His most dispiriting observations are those about what social media does to politics – biased, “not towards the left or right, but downwards”. If triggering emotions is the highest prize, and negative emotions are easier to trigger, how could social media not make you sad? If your consumption of content is tailored by near limitless observations harvested about people like you, how could your universe not collapse into the partial depiction of reality that people like you also enjoy? How could empathy and respect for difference thrive in this environment? Where’s the incentive to stamp out fake accounts, fake news, paid troll armies, dyspeptic bots?
I’ve just started reading this (very short) book and it’s already making me weigh up the reasons for keeping my Twitter account. The major benefit I get is that, every so often, my feed will surface a person I’m not familiar with, who writes (or shares information) about a topic I’m interested in. However, I’m also aware that there are other places I could go to more intentionally find out who those people are, and follow them in a different way. For example, most of the time they’re writing on their own blogs, or on Medium. But that’s not where they share the links to the pieces that they care about. I worry that, by deleting my Twitter account, I would lose the serendipitous connections that it facilitates. Maybe a good place to start is by turning off the notifications for @mentions.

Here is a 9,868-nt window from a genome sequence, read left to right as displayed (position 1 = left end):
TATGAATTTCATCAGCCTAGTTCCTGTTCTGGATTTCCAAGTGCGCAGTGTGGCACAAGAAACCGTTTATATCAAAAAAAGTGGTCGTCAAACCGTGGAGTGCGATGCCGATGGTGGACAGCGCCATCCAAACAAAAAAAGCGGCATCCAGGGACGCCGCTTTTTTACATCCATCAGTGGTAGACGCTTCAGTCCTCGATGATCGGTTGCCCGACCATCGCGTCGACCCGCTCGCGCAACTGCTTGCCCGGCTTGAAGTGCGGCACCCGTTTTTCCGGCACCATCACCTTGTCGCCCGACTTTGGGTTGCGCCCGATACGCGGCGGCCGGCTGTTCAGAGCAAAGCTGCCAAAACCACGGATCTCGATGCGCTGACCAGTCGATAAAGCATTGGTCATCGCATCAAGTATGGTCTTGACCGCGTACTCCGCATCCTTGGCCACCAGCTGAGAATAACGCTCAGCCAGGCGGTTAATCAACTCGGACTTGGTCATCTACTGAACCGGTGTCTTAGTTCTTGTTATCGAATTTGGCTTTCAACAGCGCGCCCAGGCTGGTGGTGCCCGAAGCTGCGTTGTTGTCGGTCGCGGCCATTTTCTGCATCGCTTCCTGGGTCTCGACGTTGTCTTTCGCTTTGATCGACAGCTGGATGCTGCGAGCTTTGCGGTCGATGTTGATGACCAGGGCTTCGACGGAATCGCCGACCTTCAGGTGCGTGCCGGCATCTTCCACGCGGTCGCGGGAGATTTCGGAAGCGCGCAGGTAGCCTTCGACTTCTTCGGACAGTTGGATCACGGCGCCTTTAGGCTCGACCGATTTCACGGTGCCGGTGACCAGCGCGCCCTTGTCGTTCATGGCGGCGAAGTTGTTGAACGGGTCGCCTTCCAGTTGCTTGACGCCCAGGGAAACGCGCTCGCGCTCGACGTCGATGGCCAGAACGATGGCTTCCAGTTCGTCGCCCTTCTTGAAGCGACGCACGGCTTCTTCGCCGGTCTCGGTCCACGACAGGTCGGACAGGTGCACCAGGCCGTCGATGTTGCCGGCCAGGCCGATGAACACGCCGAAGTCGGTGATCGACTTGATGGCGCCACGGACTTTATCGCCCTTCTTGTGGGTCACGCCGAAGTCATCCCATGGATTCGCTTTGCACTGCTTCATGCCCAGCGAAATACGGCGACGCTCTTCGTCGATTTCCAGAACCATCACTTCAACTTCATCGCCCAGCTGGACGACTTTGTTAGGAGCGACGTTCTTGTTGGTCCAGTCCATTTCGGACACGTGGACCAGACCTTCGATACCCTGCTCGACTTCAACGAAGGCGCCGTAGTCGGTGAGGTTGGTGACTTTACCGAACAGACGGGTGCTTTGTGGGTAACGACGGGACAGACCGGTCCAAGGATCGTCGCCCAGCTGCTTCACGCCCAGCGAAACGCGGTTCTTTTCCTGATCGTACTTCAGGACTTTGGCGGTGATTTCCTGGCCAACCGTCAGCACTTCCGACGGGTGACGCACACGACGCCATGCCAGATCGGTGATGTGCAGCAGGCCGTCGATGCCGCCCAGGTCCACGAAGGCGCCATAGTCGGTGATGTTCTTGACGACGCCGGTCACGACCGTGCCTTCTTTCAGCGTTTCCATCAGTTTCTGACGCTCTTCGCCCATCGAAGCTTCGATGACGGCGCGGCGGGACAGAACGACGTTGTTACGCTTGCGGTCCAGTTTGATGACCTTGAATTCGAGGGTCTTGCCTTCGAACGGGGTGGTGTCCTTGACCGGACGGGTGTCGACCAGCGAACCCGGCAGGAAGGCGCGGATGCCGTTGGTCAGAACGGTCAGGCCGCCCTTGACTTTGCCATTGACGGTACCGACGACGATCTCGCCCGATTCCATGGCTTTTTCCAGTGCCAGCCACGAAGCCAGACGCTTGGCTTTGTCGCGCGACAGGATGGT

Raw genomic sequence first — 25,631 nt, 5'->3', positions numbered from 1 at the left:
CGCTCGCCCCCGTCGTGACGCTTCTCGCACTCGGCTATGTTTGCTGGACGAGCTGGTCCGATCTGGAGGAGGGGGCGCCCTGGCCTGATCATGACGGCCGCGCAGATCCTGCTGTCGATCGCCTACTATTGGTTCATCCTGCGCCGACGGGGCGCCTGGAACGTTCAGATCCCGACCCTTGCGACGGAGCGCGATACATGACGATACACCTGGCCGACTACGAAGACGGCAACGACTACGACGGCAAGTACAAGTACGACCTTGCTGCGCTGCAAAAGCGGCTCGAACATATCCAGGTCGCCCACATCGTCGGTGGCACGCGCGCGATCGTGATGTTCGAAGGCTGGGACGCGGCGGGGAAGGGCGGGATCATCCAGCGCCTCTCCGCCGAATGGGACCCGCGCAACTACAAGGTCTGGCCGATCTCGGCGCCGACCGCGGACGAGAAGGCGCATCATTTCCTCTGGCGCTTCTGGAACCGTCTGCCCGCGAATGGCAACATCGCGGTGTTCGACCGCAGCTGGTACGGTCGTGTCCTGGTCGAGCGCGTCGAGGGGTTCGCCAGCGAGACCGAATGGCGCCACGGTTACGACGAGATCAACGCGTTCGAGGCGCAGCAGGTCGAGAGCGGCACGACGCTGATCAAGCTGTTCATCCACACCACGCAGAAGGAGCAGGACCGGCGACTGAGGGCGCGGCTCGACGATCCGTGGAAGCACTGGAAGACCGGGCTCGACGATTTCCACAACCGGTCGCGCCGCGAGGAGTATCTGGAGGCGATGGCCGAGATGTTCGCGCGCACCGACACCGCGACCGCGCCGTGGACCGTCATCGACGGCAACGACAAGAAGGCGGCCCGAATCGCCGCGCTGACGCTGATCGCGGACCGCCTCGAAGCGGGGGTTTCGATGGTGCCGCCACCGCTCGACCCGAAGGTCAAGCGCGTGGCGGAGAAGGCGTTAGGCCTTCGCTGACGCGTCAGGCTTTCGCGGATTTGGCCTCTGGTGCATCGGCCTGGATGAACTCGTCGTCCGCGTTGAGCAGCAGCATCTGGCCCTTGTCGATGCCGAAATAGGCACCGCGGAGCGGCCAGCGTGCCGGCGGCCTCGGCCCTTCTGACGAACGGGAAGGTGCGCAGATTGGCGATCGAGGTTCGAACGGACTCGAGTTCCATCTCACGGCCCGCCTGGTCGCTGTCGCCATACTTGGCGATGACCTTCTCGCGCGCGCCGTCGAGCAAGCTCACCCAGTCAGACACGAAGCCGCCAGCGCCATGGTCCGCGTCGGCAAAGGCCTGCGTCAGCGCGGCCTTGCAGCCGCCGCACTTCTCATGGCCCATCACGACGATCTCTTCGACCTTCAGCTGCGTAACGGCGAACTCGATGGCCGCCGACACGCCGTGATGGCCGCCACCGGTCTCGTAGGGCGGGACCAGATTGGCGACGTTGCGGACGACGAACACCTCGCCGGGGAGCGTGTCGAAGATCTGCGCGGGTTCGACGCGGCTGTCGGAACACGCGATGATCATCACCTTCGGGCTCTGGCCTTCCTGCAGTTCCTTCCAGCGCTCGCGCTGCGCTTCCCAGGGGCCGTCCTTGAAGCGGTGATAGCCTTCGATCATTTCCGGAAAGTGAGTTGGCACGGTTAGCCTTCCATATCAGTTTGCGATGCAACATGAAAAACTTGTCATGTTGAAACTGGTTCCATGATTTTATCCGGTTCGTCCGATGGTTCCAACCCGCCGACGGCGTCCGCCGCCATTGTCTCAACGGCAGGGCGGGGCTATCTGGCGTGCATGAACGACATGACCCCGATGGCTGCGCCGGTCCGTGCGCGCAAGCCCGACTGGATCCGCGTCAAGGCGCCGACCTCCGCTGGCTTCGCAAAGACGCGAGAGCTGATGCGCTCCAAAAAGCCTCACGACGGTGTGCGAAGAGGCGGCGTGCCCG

Note: I deleted my Facebook account about 2 years ago, I don’t spend much time on Google+, I don’t use LinkedIn or ResearchGate as social media, and I never got into Instagram or Snapchat, so Twitter is the one account I’m still active on.